NCPA - National Center for Policy Analysis

Younger Teachers Aren't Joining Major Unions

October 14, 1996

Younger teachers differ from their older counterparts on several important issues -- possibly spelling future troubles for their union leaders.

According to a recent National Education Association internal survey:

  • New, younger teachers are more interested in being part of a professional association than in belonging to an old-style union that endorses political candidates and distributes member dues to their campaigns.
  • They back merit pay-- putting them in conflict with union policies.
  • Those under 35 are more concerned with instructional issues, support in the classroom, in-service training and opportunities to broaden their abilities with new instructional techniques.
  • The main concern of teachers over 50-years-old is job security.

Union leaders' response has been to try to find ways of getting their young members to conform to the old policies, but demographics are working against them. In the next decade 2 million teachers will leave their jobs and their replacements will bring non-union attitudes with them.

Even now younger teachers are not joining the two major unions -- the NEA and the American Federation of Teachers -- at rates their predecessors did, but forming their own professional associations in right-to-work states. Already these associations claim 300,000 members -- 75,000 in the Association of Texas Professional Educators alone.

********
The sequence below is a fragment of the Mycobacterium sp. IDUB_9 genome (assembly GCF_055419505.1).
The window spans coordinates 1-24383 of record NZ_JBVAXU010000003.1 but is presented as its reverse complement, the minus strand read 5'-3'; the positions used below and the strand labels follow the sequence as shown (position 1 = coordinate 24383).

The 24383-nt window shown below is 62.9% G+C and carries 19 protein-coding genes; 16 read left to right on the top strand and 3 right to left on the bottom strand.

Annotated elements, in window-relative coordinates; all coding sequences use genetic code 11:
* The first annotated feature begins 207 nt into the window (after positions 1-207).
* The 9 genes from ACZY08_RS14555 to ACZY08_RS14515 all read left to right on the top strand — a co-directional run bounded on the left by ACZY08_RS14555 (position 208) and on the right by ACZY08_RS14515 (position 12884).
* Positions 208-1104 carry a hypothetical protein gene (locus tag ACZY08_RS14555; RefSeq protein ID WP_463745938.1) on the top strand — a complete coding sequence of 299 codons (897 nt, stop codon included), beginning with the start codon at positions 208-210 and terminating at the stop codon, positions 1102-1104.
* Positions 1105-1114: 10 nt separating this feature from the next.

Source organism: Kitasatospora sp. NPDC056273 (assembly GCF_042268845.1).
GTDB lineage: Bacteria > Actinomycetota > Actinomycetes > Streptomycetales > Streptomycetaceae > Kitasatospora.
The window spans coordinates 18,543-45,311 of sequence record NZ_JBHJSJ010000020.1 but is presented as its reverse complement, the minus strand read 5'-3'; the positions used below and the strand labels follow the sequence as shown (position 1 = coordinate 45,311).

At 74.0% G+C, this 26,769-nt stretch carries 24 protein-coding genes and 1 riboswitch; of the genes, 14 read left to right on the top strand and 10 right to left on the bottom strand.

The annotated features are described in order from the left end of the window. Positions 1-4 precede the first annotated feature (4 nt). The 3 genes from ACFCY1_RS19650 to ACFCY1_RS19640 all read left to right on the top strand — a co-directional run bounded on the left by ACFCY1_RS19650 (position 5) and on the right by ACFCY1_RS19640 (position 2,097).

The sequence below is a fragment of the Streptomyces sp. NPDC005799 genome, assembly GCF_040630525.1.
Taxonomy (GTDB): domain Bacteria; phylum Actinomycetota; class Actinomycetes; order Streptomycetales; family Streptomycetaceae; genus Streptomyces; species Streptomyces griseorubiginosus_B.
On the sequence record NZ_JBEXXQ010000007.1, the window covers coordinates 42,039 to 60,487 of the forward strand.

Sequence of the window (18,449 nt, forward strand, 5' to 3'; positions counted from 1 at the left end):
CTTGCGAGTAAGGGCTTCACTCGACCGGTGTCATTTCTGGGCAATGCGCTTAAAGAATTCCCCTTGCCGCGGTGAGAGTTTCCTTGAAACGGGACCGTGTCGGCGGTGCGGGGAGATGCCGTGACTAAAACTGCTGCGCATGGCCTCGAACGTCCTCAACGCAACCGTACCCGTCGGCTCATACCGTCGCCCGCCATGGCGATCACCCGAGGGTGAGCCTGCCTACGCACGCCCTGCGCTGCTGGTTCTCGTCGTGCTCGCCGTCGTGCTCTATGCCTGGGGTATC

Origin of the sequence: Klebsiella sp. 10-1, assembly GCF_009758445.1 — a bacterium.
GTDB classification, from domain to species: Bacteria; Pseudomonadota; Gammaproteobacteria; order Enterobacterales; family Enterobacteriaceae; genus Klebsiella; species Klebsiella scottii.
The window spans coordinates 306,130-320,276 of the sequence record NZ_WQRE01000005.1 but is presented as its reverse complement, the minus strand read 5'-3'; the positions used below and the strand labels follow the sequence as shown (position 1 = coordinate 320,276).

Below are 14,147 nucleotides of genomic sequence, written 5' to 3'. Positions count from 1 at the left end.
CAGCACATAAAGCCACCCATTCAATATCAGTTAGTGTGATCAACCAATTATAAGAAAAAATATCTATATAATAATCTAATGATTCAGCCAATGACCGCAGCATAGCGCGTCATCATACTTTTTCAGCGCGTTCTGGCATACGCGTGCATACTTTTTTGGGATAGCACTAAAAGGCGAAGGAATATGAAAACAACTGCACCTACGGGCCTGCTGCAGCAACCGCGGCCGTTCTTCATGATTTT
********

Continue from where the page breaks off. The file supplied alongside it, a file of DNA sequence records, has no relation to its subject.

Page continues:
Observers say that the unions' staffs have developed into comfortable, cushy bureaucracies interested in maintaining the status quo.

  • Over 3,000 midlevel NEA and AFT staff officials earn over $100,000 a year in salaries and benefits.
  • But they have avoided hiring staff with recent classroom experience -- the AFT even going so far as to eliminate the job of its sole experienced classroom technology consultant.

Critics note two other union attempts to stifle reform: The NEA passed a resolution in favor of charter schools but made it into a charade by calling for union membership among teachers. And despite passing peer review procedures in 1981, the AFT hasn't adopted them nationally.

Source: Lewis L. Jaffe (21st Century Networking), "Are Teachers Unions Relevant Anymore?" Wall Street Journal, October 14, 1996.


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